We live in an age of media globalisation, instantly bringing news from around the world to your fingertips. Sadly, the side effect of this overload of information is a sense of detachment and deniability. It is possible to be confronted with statistics that, globally, over 200 million women have experienced female genital mutilation (FGM) and deny the fact that this happens in our country, ignorantly believing that it only happens elsewhere.
There is a frustrating insular mentality that is becoming increasingly prevalent in society, despite concrete evidence being readily available on our smartphones. We can easily become detached to real people being affected by global issues, and it can seem that accountability and empathy have no place in this modern world.
Charlene James redresses this, bringing the challenging subject of female genital mutilation to the stage, importantly telling the human stories behind the statistics, forcing her audience to consider the lasting, devastating impact FGM can have on women.
Cuttin’ It deftly manages this difficult subject with sensitivity and respect, without becoming preachy or didactic. It plainly tells the stories of two teenage girls, prompting the audience to draw their own moral conclusions. Although female genital mutilation was outlawed in the UK in 1985, there are still illicit, back-street businesses, where young girls are taken to be ‘cut’. It saves the cost of flying to Somalia.
FGM is a life-changing practice that both Iqra (Hermon Berhane) and Muna (Asha Hassan) have experienced, and are coming to terms with. They both have Somali heritage, attend the same school, and get the 47 bus. Iqra is a quiet and insular, whereas Muna is chatty and buoyant. Sometimes opposites attract, and the pair strike up an unlikely friendship.
Cuttin’ It is much funnier than I was expecting. Disarmingly so. This is partly due to Charlene James’ fantastic script, laced with teenage wit and humour. It is also established through Asha Hassan‘s sublime performance as Muna. Hassan has an engaging charm and vivacity, which is infectious to watch. She constructs a character who is urban and streetwise, in her manner, her musical tastes, and her street-talk dialect. Hassan is an exceptionally talented, versatile actor, confidently rendering both comic humour and emotional vulnerability in her performance.
Although her character is more reserved, Hermon Berhane shines in the scenes of friendship that she shares with Hassan. Her dialogue is accompanied by captions and BSL is incorporated into her performance. It is an absolute delight to watch Berhane joyfully dancing and signing along to Rihanna’s Diamonds. Her actions are mirrored by Hassan, creating a close bond between the two characters, despite them being in different locations. It demonstrates Nickie Miles-Wildin‘s excellence as a director.
With BSL and captions, it is brilliant to see a production that is so inclusive, although on the night I saw the play, there were technical issues with the captions. They kept freezing. Hermon Berhane’s Iqra is the only character whose dialogue is signed, so this may have caused confusion for those with hearing impairments. Although, I am confident that these were only teething problems that would have been ironed out.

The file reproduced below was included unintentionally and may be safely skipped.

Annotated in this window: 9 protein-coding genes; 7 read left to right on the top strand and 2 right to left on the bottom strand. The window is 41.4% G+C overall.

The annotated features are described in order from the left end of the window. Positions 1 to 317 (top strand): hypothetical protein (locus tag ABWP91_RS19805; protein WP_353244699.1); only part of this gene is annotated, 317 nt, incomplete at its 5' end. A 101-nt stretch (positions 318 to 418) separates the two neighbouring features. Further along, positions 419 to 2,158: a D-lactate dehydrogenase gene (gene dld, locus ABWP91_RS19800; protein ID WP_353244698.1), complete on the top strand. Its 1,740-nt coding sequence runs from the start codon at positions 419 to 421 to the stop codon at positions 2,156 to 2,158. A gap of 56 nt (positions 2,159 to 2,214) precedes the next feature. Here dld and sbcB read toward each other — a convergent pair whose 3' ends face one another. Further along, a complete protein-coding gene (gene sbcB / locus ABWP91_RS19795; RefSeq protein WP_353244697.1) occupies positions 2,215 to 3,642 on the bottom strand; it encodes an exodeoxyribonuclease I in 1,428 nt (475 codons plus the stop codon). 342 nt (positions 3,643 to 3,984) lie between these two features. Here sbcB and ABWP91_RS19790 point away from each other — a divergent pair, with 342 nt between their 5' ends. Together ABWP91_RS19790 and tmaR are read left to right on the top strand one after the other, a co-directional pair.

Cuttin’ It gradually introduces the subject of FGM, and the play becomes increasingly uncomfortable to watch as the tone gets darker. It is not explicit at first, as the two young women struggle to confront the issue. When Iqra and Muna come to terms with what happened to them as children, harrowing details are recounted through parallel narratives.
They both describe being anxious in the waiting room, before being pinned down by their mothers and the elders. Their screams are muffled by rags, and their wounds are covered in brightly coloured bandages, disguising the horrific mutilation that lies underneath. Sometimes they are not enough to stop the blood. The stories are so vividly detailed, it is difficult to avoid picturing them, imagining the stench, and hearing the desperate screams of young girls. Such details are repugnant and shocking, but deeply impactful. Hermon Berhane’s blood-curdling scream struck me to the core.
Repeated motifs are cleverly used to create a jarring effect that ensures the play loses none of its impact. There is a disturbing repetition of travel, with a fateful car ride mirroring the innocent bus journeys on the 47. The innocence and fun earlier in the play are offset against the horrific tragedy at the end. This tragic conclusion is made even more emotionally devastating through the underlying motif in Munotida Chinyanga‘s excellent sound design, when a muffled, distorted version of Rihanna’s Diamonds plays in the background, harking back to earlier scenes of pleasant friendship. To see this jovial innocence lost is truly affecting.
Cuttin’ It is a powerful, hard-hitting drama, with two magnificent central performances. It educates its audience about FGM by treating the subject with respect and sensitivity. It is a profound play that you have to let sink in, having taken me nearly a week to fully absorb, and articulate my response to it.